Desperate to save their loved ones, families turned to traditional faith healers, running up huge debts paying for treatment that not only didn't work but was often painful and dangerous. HIV testing wasn't available, and for the few who did know they were infected, there was no support or treatment. People were dying and things seemed beyond hope. And so to people who say that that we shouldn't give aid to Africa because it's not helping, I'd say you're chatting rubbish. I've seen with my own eyes that you're wrong, aid does work. It's real and it's making a massive difference.
It is a very scary statistic that in the UK there are over 25,000 people infected with HIV unaware they are infected. We must prioritise diagnosing them, especially as HIV can be symptomless for many years. So regular blood testing is often not just our best, but our only tool in controlling the spread of HIV.
We've come a long way in the fight to tackle HIV in developing countries - UK aid is helping to prevent 500,000 new HIV infections by 2015 in women through a range of prevention programmes. But there's still the hurdle of reaching people who are marginalised from the services they need and most at risk of infection.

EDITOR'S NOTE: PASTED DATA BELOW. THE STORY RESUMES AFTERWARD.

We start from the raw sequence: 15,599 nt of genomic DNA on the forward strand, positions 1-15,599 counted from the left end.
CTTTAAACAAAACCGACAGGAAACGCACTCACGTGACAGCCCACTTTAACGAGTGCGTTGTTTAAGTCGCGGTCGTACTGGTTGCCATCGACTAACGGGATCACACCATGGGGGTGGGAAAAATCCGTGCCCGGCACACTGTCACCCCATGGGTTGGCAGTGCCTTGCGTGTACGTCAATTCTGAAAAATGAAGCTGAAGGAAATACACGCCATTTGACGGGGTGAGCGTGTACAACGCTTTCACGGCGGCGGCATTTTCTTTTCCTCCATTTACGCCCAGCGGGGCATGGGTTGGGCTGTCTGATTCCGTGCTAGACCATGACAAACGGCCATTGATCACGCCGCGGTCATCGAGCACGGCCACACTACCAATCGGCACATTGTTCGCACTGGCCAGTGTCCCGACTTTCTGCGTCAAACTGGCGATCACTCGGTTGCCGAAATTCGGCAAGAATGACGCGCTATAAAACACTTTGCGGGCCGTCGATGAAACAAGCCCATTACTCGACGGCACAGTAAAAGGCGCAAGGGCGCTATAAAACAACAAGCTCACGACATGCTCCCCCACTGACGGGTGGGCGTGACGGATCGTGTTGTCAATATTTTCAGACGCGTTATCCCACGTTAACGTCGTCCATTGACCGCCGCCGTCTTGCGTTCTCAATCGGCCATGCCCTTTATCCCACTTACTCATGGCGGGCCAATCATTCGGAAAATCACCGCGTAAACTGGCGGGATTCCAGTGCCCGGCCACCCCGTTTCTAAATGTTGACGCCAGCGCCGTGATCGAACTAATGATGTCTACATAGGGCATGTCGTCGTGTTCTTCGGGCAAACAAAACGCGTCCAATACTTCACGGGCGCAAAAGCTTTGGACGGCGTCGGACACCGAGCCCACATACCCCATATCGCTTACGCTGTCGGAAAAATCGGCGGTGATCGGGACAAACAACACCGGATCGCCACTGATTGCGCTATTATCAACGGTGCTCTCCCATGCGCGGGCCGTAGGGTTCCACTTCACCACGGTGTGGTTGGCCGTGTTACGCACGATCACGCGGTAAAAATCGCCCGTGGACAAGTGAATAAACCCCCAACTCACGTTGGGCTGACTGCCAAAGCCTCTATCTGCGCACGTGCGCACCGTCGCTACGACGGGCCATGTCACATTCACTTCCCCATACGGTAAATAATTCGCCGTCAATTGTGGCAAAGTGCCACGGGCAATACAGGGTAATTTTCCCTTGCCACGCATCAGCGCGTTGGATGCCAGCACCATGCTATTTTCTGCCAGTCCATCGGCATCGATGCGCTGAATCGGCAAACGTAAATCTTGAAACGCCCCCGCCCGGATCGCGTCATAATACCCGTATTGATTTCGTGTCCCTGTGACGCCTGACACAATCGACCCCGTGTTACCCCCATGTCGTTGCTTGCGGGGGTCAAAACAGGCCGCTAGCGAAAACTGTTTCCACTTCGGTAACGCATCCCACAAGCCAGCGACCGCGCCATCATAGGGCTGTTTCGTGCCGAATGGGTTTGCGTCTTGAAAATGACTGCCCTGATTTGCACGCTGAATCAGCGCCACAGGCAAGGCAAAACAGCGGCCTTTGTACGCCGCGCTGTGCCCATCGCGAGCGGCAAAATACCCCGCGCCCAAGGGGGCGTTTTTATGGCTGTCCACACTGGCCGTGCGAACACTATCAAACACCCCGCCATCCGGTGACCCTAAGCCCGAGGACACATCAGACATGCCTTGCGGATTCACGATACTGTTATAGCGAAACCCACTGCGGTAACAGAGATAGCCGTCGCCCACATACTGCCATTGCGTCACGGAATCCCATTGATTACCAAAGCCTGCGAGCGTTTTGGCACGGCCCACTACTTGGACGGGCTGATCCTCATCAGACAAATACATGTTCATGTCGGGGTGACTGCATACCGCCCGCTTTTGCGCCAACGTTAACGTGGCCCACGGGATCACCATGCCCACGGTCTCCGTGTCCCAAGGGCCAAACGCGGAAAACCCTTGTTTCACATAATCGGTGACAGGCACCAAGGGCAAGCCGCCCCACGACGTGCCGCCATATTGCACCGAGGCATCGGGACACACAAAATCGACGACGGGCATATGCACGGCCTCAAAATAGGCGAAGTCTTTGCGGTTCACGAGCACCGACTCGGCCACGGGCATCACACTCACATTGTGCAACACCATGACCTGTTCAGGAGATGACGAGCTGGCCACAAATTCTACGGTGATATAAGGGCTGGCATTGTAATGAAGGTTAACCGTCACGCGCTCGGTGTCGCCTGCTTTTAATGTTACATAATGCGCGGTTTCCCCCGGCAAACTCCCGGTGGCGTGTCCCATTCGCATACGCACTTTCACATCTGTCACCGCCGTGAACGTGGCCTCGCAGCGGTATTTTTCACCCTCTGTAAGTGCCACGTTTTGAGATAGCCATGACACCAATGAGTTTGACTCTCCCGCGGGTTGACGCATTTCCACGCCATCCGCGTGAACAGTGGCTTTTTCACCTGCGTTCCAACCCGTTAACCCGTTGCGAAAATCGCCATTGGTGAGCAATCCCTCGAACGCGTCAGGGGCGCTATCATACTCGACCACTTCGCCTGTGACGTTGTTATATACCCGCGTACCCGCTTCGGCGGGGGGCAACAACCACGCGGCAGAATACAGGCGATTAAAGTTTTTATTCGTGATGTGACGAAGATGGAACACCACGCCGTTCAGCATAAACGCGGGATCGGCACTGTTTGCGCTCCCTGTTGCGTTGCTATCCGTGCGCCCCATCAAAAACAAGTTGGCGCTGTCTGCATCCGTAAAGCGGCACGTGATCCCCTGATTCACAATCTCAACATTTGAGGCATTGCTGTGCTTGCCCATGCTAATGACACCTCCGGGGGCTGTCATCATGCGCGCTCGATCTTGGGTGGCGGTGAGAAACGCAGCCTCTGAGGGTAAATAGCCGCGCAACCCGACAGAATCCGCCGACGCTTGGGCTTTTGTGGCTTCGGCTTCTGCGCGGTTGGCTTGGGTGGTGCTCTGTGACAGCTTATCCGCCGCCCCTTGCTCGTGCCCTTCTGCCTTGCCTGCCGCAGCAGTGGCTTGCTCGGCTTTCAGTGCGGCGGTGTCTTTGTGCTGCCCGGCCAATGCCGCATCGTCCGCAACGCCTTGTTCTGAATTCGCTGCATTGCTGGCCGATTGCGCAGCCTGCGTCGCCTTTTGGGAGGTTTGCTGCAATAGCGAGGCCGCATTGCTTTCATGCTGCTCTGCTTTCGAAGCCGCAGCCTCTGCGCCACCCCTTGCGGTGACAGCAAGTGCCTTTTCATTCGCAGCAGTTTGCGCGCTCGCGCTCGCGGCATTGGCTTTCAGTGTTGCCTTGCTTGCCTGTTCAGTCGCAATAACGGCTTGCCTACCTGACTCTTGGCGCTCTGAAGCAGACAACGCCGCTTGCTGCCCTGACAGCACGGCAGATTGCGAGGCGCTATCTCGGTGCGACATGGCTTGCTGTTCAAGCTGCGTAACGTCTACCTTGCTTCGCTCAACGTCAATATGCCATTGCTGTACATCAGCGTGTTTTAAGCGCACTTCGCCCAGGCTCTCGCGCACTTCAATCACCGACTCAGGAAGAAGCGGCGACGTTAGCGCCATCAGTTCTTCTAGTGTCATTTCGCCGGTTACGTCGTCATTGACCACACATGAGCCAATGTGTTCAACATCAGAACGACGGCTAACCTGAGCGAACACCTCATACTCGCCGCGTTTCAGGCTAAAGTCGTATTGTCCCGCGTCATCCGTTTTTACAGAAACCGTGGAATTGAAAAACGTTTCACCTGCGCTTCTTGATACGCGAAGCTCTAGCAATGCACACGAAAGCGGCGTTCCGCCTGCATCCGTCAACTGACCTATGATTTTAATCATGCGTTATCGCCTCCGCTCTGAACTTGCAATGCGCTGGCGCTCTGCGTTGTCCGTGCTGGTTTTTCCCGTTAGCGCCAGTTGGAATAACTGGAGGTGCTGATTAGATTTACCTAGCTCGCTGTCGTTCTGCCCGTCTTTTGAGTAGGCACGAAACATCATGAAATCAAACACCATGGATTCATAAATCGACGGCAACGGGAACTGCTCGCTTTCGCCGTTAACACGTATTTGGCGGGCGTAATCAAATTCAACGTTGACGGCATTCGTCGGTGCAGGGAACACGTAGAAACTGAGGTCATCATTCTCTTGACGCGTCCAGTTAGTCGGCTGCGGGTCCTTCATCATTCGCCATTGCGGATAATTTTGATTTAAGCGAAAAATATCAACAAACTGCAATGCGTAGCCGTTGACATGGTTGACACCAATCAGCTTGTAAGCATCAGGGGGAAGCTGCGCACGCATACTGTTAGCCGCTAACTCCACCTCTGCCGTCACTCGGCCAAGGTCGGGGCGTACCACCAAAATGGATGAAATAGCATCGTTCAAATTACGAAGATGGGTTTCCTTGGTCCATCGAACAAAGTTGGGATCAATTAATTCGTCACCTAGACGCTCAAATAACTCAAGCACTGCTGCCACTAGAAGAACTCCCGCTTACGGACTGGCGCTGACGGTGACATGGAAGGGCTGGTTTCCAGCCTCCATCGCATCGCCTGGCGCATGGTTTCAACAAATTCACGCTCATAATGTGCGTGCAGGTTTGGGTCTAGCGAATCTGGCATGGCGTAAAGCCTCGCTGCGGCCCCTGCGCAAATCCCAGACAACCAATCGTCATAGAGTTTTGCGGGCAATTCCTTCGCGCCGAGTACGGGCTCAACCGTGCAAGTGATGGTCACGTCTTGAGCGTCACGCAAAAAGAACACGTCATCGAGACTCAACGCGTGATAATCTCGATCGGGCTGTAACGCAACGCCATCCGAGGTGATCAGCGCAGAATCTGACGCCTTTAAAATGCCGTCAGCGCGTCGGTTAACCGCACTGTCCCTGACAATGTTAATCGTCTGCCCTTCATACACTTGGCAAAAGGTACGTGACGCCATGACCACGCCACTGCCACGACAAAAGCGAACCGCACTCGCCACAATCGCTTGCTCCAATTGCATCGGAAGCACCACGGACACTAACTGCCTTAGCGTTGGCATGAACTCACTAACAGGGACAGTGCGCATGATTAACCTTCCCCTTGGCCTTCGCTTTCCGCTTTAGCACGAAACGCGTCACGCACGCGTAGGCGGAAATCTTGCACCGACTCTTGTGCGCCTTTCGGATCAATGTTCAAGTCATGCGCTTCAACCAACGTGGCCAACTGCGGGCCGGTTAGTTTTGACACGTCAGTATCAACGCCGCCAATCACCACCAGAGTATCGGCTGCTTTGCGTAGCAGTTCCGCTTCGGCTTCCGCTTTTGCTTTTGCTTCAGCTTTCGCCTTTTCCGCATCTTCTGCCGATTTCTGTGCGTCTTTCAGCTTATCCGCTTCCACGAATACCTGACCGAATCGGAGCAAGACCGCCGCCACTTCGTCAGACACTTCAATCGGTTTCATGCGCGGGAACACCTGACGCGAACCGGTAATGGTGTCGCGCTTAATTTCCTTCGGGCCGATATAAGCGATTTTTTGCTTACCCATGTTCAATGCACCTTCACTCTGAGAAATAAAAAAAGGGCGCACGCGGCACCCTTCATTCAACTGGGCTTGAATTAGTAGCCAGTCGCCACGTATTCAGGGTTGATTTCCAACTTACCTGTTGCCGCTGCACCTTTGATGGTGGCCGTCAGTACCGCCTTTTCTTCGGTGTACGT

The latest Health Protection Agency (HPA) figures show there were an estimated 3,010 new diagnoses among gay men in 2011 - the highest annual figure since records began. Nearly a quarter of people with HIV (24%) remain unaware of their infection and the proportion of late diagnoses (indicating people have been infected for over five years) remains worryingly high at 47%.
If the bill is passed it's likely to lead to even more HIV infections in politically isolated populations, especially among men who have sex with men. They will be prevented from having access to essential public health information, such as how to protect themselves from HIV and how to access life saving treatment and support services that are stigma-free.